Imagine a hospital where everyone -- well, almost everyone -- smiles.
And says hello, introduces himself and asks, "Can I help you with anything?"
And generally treats you like a fellow human being.
This is the ambitious goal at Arlington Hospital, which last June launched a new program called "HOSPITAL-ity," a frank, if slightly saccharine, way of saying that a hospital ought to be both a healing place and a hospitable place, a place, one is told, "like a hotel."
Or like a hotel ought to be.
Being a hospital worker, be it doctor, nurse, technician, housekeeper or clerk, is not easy. Stress and death are part of their lives.
Can we nonetheless expect hospital staffs to be decently human and helpful? Absolutely yes, answered a teacher of HOSPITAL-ity, Wendy Leebov of Albert Einstein Medical Center, Philadelphia, at Arlington Hospital recently.
"Yes, we are really asking a lot of you," she told a group of Arlington employes. "Yes, it puts a lot of pressure on you. But when you're the patient, how do you want to be treated?"
What is more, she added, "These times demand new behavior."
"These times" are times in which use of hospital beds is shrinking, and some analysts think use will drop another 50 percent. Hospitals are competing fiercely for patients, and both hospital workers and doctors are beginning to get the message: "If I don't like it here, if I don't like you, I can go elsewhere next time, and you may not have a job."
Three years ago, administrators at Philadelphia's Einstein hospital became aware of increasing patient complaints, especially complaints about curt or rude employes. Leebov became one of a small group who studied patient relations at other hospitals and guest relations at hotels.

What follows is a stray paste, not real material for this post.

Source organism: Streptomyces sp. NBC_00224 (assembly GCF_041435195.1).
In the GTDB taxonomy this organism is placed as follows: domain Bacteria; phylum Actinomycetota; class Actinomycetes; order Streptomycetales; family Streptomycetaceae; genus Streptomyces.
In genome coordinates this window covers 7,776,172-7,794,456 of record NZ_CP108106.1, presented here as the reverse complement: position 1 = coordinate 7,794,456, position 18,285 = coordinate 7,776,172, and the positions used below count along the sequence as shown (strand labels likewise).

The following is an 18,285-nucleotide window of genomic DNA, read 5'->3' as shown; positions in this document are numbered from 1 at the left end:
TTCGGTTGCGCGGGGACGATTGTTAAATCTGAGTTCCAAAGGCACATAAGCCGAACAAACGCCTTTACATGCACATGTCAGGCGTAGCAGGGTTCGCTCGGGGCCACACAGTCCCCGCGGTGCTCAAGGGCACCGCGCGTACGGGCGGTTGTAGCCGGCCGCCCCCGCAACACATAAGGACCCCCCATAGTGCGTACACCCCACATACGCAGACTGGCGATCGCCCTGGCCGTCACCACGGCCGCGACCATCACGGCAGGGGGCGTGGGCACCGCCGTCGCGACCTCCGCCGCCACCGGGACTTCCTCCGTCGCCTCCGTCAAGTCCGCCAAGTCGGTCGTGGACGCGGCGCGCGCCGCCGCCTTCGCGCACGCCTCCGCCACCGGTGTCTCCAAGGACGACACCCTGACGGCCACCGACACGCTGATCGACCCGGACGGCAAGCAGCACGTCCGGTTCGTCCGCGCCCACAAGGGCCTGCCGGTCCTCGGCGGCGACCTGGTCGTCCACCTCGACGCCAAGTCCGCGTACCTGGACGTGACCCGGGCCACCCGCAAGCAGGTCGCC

All hospitals had employe training, but none, Leebov and colleagues felt, did enough. So they developed HOSPITAL-ity, a top-to-bottom intense and then continuing effort to make every employe feel that everyone who walks or is carried into the hospital is his or her guest.
In sessions with Leebov and each other, Arlington hospital employes are being told or reminded, "Break the ice. Make eye contact . . . Does someone look confused? Stop and try to help . . .
"Smile . . . Listen . . . Respond quickly. When people are worried or sick, every minute is an hour . . . Show respect. Knock as you enter . . . Keep it quiet. Noise annoys. It also shows a lack of consideration . . . Imagine you're on the receiving end.
"Help each other, and you help a patient . . . You're part of a long, proud tradition. Look the part."
It's too early for an accurate gauge of Arlington's results. Still, a typical employe -- pharmacy technician Debbie Peterson, who does not even deal with patients ordinarily -- said: "The program has made me aware that I have to make some special effort. We're down the hall from X-ray, and I often pass patients who say, 'Which way is X-ray?' Instead of just saying, 'It's down the hall to the left,' I find myself talking to them now. And I've had some nice conversations."
At Einstein, where there has been more opportunity for measurement, 92 percent of patients said this year they would be willing to return to Einstein for treatment, compared with 83 percent in 1982. The admission staff's "courtesy" rating went from 79 to 99 percent, the food staff's from 78 to 94 percent, the nurses' from 85 to 90. A consultant found the hospital's image in its surrounding community has gone up spectacularly -- from 42 to 85 percent, for example, for "interest in a patient as a person."
What if an employe can't measure up or refuses to?
"You must set an example yourself," Leebov told Arlington supervisors. "You must then be very explicit in saying what kind of behavior you expect, and what you will not tolerate. You must stick to this. If employes see you permitting unacceptable behavior, they'll let down, too."
The last resort, but a necessary one at times, she said, is to fire someone, which can be a favor to other employes, patients and even the fired one.
Einstein has marketed the HOSPITAL-ity program to 32 other hospitals, including Sinai Hospital in Baltimore, Prince William Hospital in Manassas, Mary Washington Hospital in Fredericksburg and, two new recruits, Georgetown University Hospital in the District and the University of Maryland Hospital in Baltimore. Fairfax Hospital has a similar program called "Applause," Providence one called "CARE." Some other hospitals say they are developing their own programs.
With any results? Ask the patients.
Next Week: A look at the soon-to-open National Rehabilitation Hospital.